This article considers the current debate on the initial state of second language acquisition (L2) and presents critical empirical evidence from Hindi learners of English as an L2 that supports the claim that the CP (complementizer phase) is initially absent from the grammar of L2 learners. Contrary to the predictions of Full Transfer (Schwartz and Sprouse, 1994; 1996), the data we present suggest that L2 learners start out without a CP and then graduate to a stage where overt expressions of CP (complementizer phase) are in fact manifest. Although the lack of evidence of CP appears to support the Minimal Trees/Partial Transfer (MT/PT) hypothesis (Vainikka and Young-Scholten, 1996a; 1996b), we show that the MT/PT hypothesis also fails to honour all the empirical facts.To account for the patterns in our data, we propose Structural Minimality - that clausal projections are IPs - as a hypothesis on the initial state of L2 acquisition. We argue that the Structural Minimality hypothesis accounts for the entire array CP-acquisition facts in Hindi-speaking learners of English as an L2.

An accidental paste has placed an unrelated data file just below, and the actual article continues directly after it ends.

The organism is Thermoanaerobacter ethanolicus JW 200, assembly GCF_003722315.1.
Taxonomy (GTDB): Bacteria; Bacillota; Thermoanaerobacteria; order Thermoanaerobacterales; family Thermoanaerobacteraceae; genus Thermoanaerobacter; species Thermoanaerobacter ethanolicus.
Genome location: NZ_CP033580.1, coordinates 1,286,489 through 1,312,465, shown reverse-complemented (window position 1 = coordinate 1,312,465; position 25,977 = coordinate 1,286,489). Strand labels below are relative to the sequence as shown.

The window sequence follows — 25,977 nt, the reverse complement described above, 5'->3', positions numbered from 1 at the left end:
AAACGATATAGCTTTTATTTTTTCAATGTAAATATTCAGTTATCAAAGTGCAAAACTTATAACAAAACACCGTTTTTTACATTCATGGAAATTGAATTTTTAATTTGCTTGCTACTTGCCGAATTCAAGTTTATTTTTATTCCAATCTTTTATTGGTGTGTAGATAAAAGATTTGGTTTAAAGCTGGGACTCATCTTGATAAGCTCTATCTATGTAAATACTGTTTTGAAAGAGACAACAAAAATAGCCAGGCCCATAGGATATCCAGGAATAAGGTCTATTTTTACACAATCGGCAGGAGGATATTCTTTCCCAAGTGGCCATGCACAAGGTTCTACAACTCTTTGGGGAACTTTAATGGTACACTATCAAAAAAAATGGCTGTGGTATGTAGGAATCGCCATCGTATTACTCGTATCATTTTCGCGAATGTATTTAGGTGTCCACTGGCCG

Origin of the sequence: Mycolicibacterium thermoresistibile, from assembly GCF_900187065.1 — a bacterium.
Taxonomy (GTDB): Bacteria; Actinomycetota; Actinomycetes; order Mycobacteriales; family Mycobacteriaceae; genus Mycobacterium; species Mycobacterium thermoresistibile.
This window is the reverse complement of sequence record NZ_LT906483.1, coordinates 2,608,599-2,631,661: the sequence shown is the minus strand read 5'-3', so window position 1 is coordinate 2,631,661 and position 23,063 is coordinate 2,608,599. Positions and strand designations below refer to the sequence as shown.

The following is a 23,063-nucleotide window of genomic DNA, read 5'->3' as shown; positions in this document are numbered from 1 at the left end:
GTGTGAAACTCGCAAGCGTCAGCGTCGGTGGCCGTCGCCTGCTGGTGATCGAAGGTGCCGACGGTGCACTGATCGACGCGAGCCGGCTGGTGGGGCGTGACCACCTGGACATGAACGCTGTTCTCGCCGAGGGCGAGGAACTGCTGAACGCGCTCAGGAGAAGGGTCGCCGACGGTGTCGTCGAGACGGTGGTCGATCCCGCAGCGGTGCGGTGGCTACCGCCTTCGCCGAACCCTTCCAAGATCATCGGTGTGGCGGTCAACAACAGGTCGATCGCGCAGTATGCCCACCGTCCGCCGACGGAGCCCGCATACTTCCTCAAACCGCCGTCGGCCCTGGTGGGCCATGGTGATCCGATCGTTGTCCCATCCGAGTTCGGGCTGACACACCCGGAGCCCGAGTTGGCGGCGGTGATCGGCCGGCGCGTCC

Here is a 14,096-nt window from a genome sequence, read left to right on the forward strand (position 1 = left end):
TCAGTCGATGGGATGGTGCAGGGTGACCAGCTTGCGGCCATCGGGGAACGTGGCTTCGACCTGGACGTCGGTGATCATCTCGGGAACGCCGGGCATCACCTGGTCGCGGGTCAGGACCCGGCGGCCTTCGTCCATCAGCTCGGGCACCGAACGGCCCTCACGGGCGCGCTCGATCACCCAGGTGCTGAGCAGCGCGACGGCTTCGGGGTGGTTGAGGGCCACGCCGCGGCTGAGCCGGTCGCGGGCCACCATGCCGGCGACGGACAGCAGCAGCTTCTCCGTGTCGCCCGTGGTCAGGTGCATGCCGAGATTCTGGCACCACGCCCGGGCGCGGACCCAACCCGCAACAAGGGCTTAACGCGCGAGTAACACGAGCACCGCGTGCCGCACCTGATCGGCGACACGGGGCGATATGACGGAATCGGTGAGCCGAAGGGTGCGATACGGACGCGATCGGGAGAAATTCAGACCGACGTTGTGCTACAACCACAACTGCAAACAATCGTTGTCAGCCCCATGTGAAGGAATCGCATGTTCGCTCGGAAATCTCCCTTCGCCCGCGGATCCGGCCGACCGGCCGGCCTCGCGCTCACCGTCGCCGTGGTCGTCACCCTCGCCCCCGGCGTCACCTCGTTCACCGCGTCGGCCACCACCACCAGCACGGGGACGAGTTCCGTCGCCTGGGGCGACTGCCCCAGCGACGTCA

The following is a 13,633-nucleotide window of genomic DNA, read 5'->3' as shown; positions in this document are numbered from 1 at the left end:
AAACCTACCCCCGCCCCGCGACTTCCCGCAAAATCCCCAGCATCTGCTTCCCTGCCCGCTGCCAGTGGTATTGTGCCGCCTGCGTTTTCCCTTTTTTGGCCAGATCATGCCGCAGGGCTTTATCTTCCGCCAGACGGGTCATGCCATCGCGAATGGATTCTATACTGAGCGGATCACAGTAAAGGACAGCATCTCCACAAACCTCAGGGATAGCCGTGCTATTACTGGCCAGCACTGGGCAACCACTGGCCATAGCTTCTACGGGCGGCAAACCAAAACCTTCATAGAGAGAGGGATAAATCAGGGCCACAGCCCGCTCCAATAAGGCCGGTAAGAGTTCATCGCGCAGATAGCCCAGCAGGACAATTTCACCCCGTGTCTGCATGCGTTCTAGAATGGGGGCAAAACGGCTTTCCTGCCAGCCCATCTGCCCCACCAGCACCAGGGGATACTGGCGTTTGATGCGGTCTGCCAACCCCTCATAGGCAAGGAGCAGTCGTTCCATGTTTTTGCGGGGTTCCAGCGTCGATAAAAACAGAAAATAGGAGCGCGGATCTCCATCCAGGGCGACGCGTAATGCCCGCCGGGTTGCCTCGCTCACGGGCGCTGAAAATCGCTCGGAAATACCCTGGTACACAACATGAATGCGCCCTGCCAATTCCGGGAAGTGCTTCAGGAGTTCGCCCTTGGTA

ASJC Scopus subject areas
- Linguistics and Language